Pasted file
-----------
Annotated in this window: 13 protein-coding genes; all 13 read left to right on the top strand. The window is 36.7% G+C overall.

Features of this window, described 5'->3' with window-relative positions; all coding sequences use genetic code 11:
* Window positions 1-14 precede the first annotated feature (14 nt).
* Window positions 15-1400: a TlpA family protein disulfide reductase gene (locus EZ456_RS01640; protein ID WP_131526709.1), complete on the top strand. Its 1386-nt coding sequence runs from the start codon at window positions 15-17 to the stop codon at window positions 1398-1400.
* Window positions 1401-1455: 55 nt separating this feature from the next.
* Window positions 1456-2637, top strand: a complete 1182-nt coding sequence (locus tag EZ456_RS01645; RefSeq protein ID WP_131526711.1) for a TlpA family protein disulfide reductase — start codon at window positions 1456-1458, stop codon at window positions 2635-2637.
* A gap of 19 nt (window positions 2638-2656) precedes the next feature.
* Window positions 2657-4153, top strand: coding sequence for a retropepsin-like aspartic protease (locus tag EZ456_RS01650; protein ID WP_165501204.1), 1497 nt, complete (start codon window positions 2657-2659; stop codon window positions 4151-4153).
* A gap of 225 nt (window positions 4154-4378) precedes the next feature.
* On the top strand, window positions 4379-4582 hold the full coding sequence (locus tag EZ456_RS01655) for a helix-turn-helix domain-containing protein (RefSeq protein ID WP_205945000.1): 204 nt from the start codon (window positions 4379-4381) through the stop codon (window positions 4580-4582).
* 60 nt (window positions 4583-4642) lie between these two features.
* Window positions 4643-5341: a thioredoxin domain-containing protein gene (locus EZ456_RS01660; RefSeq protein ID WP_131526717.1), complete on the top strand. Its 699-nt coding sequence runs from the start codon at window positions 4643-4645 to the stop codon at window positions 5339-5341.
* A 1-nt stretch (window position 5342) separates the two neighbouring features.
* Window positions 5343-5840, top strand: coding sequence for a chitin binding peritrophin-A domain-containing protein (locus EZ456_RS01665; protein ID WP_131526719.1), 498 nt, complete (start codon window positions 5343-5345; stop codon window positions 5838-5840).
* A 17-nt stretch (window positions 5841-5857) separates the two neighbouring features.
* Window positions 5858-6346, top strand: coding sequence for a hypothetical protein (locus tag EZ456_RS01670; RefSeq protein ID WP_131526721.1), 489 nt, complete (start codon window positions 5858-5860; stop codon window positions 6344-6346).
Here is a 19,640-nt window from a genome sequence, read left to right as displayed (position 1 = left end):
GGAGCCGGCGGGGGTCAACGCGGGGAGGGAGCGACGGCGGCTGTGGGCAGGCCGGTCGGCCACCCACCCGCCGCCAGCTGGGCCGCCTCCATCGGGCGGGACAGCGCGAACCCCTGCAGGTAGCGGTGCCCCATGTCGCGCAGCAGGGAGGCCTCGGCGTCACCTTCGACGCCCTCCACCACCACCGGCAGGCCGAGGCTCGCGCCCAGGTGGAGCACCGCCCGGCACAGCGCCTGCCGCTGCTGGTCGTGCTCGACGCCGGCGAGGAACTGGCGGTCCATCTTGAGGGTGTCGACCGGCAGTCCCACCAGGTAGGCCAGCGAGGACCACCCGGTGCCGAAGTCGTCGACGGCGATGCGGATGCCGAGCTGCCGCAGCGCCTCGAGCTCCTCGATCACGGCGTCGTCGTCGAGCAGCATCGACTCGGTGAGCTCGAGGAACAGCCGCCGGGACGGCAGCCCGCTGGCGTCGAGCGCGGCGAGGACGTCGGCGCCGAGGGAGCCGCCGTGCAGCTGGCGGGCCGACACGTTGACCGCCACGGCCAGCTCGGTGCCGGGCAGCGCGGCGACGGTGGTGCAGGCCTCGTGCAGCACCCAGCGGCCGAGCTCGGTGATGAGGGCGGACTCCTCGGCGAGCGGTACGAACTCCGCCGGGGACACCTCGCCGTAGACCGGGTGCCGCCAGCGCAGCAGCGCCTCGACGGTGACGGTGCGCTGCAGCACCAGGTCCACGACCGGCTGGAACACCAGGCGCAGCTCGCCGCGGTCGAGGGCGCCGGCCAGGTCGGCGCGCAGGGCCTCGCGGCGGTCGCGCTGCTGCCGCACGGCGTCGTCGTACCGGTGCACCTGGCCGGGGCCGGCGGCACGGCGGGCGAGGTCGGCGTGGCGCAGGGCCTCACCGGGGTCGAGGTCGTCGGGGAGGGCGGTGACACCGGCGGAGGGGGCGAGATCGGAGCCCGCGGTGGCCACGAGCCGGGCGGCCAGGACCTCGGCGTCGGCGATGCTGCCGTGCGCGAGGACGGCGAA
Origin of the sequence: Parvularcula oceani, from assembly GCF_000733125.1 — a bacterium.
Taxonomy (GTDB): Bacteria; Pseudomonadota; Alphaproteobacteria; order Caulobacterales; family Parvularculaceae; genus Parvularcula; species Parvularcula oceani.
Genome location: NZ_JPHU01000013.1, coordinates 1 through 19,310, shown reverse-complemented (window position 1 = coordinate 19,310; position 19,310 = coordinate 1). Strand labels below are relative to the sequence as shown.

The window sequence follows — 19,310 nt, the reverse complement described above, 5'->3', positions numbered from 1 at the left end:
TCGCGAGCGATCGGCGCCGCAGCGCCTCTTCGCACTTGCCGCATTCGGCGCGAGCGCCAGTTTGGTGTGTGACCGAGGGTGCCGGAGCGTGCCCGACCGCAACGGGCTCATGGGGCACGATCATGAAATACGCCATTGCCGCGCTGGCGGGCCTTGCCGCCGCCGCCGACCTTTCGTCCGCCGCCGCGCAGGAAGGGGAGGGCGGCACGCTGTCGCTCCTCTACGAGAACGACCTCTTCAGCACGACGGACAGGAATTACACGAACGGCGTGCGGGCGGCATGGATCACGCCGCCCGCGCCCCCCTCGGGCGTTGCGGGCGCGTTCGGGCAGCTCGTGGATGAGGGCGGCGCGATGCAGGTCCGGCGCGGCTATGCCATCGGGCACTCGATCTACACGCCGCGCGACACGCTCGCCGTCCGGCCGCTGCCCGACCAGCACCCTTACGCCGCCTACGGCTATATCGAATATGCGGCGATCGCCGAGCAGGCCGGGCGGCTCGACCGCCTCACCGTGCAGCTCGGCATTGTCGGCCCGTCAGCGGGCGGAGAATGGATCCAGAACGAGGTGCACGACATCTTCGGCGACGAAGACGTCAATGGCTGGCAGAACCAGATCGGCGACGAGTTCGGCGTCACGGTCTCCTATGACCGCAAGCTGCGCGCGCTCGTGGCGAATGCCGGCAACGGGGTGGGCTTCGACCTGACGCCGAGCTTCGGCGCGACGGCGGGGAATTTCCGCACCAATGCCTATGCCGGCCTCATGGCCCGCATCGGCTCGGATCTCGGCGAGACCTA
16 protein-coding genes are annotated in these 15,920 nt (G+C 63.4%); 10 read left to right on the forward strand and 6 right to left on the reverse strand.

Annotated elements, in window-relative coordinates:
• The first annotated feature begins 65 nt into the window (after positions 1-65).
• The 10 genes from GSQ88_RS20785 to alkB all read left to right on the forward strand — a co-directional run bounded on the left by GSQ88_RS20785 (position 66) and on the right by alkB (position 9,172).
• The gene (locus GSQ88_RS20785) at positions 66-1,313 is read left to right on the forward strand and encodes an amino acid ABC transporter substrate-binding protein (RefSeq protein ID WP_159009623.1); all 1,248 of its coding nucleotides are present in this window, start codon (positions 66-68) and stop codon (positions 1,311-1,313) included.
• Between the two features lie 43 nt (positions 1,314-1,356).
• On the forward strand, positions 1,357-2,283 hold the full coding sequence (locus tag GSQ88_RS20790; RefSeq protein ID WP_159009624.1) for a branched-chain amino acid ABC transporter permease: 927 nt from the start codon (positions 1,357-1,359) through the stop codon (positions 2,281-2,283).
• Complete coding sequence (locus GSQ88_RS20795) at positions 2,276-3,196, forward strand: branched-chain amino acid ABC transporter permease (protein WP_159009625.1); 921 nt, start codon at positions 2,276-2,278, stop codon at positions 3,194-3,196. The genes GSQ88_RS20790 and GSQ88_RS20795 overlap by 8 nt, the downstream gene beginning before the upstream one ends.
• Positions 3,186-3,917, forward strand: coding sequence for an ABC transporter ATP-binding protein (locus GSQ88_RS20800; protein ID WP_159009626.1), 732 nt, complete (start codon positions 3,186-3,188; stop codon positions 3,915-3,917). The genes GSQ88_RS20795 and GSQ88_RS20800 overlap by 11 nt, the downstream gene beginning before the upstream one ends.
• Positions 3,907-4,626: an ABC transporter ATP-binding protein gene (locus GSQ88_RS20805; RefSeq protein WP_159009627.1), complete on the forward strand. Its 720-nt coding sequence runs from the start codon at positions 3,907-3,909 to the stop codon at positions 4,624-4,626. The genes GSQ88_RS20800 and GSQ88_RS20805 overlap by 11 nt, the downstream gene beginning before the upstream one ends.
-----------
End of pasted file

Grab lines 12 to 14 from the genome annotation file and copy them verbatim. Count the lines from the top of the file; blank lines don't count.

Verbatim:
* Window positions 4643-5341: a thioredoxin domain-containing protein gene (locus EZ456_RS01660; RefSeq protein ID WP_131526717.1), complete on the top strand. Its 699-nt coding sequence runs from the start codon at window positions 4643-4645 to the stop codon at window positions 5339-5341.
* A 1-nt stretch (window position 5342) separates the two neighbouring features.
* Window positions 5343-5840, top strand: coding sequence for a chitin binding peritrophin-A domain-containing protein (locus EZ456_RS01665; protein ID WP_131526719.1), 498 nt, complete (start codon window positions 5343-5345; stop codon window positions 5838-5840).